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The Family Side Of The Family Business Re: Business Succession and Estate Planning

By McBrayer | National Law Review

Terri R. Stallard

An estate-planning attorney will tell you that sometimes business succession planning for a small, family-owned business is as difficult as it is for a Fortune 500 company. Business is never "just business" when family is involved.

Often business owners come to me with the desire to establish a succession plan equipped with only minimal knowledge of ownership, assets, tax liability, etc. This is okay because it my job to know about those fundamentals. What an owner shouldbe knowledgeable about, however, are his feelings, desires, and realities for himself and for his involved (and uninvolved) family members. This insider knowledge is what attorneys need to know before they can help establish a successful succession plan.

The following obstacles are ones that commonly arise in the succession planning process for family business owners. If you are such an owner, consider which of these apply to you and how you can address the issue when planning for the future of your business.

Last-Minute Planning or None at All

You may think that your family will know how you want the business to continue after you are gone, but rarely (if ever) is a family prepared to carry on a business absent an established, formal plan. Not only is post-mortem planning more chaotic and expensive, it separates family members who do not see eye-to-eye. Too many times, relatives think that only they know what you would have wanted.

Shareholders of major companies routinely demand that aging CEOs announce a succession plan in advance; so, too, should family members demand that you, as the owner, make it known what will happen when you are no longer in the picture.

Failing to Train Successors

Appointing a successor to run day-to-day business operations is an important action, but an appointment should be just the beginning. It is quite astounding how many prosperous business owners devote most of their life to making a company profitable in the present, but do nothing to ensure its success for the future. Beyond identifying someone in the plan, owners should prepare and train the successor, which may require an apprenticeship. A successor should have intimate knowledge of the inner-workings of the company and a good working relationship with business associates. In small businesses, client relationships are often a key component. By establishing the successor early and properly training him or her, others outside of the business will trust that the future of the business is secure.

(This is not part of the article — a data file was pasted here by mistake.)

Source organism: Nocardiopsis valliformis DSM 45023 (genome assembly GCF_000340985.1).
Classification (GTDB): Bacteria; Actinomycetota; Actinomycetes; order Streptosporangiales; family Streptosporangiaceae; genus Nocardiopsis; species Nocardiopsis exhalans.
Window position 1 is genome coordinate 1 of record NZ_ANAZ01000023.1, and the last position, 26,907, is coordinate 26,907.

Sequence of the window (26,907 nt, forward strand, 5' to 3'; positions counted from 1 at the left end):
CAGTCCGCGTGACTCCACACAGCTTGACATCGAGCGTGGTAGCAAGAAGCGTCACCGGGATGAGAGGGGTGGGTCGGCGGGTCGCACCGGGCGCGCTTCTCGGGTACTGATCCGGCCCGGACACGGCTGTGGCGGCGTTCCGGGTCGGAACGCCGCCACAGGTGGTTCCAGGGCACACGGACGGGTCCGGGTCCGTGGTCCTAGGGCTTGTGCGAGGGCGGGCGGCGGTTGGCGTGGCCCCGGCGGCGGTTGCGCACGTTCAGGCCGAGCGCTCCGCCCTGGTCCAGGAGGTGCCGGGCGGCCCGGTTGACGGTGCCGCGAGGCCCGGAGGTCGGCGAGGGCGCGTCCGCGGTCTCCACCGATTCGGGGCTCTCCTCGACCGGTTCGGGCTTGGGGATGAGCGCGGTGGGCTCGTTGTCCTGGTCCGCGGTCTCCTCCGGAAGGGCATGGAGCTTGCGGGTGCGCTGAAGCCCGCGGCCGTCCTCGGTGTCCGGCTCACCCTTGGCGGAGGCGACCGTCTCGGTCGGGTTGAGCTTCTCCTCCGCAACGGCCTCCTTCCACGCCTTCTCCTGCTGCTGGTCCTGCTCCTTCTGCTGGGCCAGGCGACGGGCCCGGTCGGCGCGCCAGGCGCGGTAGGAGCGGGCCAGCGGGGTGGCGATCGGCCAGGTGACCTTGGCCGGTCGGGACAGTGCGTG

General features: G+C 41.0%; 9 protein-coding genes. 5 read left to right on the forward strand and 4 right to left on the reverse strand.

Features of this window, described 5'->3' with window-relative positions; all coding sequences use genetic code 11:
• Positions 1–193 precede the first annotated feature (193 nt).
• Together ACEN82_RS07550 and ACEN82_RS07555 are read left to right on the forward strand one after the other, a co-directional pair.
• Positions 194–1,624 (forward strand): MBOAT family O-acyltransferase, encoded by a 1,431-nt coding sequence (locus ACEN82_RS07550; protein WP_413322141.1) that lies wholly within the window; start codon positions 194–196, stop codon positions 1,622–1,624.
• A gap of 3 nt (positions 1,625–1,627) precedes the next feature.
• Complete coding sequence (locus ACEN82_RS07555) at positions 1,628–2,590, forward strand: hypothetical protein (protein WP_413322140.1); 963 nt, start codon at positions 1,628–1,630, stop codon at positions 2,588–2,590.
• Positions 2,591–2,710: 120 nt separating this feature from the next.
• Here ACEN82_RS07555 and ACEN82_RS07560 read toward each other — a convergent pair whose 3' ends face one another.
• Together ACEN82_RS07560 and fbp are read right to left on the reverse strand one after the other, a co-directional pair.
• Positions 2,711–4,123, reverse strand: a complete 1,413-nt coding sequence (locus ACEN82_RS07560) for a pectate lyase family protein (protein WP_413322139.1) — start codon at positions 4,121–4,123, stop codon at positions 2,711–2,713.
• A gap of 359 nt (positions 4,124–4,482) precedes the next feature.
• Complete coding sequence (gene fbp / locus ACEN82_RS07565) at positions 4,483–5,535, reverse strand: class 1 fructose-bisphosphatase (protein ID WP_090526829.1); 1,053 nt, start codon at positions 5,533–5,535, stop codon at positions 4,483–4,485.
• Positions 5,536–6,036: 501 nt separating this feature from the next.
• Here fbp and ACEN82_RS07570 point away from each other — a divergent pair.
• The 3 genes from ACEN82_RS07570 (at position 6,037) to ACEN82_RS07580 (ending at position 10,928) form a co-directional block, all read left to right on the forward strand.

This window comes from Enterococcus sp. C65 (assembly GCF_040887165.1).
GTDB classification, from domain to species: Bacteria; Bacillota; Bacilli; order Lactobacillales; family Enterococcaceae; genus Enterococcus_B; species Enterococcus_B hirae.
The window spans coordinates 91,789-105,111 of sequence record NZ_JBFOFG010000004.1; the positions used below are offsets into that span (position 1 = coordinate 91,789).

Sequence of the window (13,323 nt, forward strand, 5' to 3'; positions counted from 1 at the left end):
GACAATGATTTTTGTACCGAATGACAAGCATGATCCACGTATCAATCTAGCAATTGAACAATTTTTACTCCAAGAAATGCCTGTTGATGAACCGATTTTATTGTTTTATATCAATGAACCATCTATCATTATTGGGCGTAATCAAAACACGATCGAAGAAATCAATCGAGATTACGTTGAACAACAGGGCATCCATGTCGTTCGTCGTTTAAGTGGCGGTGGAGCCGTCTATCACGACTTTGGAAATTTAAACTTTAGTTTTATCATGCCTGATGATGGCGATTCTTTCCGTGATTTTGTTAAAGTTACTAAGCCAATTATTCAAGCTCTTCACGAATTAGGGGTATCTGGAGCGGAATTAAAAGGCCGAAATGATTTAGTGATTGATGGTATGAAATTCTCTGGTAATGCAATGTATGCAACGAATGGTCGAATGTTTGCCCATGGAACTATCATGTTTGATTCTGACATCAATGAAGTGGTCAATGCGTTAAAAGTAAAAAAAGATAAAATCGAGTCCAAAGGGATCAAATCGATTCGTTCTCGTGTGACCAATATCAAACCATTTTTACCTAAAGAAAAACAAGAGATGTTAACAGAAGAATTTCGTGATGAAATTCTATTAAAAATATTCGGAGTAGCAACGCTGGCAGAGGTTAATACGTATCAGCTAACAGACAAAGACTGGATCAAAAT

Keeping it (exclusively) in the Family

Continual family involvement in the business does not mean that outside professionals should be kept at arms-length. By bringing in non-bias professionals, such as attorneys or tax advisors, you can be sure that you are getting impartial, experienced advice. Professionals can play a middle-man role and help to get everyone on the same page. They often see the emotions, personalities, and dynamics of a family in a new light and can use their role to address ongoing problems or issues from a fresh perspective.

Thinking Everyone Wants "In"

Perhaps there are family members who are currently working within the business, but would like to do something else in the future. Maybe there are those members who have never wanted a part of it, or those who have not been involved thus far, but want to find a role. Individuals may set aside their wants and wishes for the betterment of the family and the day-to-day operation of the business, but they often possess strong opinions about their future roles and what they would like to do if given the opportunity. Discussions focused on succession planning can bring these opinions to the forefront. Direct, honest communication with family is absolutely necessary to determine who will, and will not, have a position in ownership and management.

Excluding a Generation

The individual(s) that started a business and those that will inherit it inevitably have very different needs and goals. For example, retirement-age individuals are often concerned about the cash-flow of the business, while those just starting their career may be focused on investing profits and creating new opportunities. Reaching a common ground between current and future owners is vital to limiting interfamily disputes and establishing a plan to which everyone can adhere.

Addressing impediments like the ones above not only can improve a family business financially, but also enhance it on a relational level. Owners may think that succession planning means giving up control, but in reality, it is the exact opposite. Succession planning means taking a proactive role and ensuring that the future of the business is in good hands even after the reigns are turned over to the next players.

© 2014 by McBrayer, McGinnis, Leslie & Kirkland, PLLC. All rights reserved.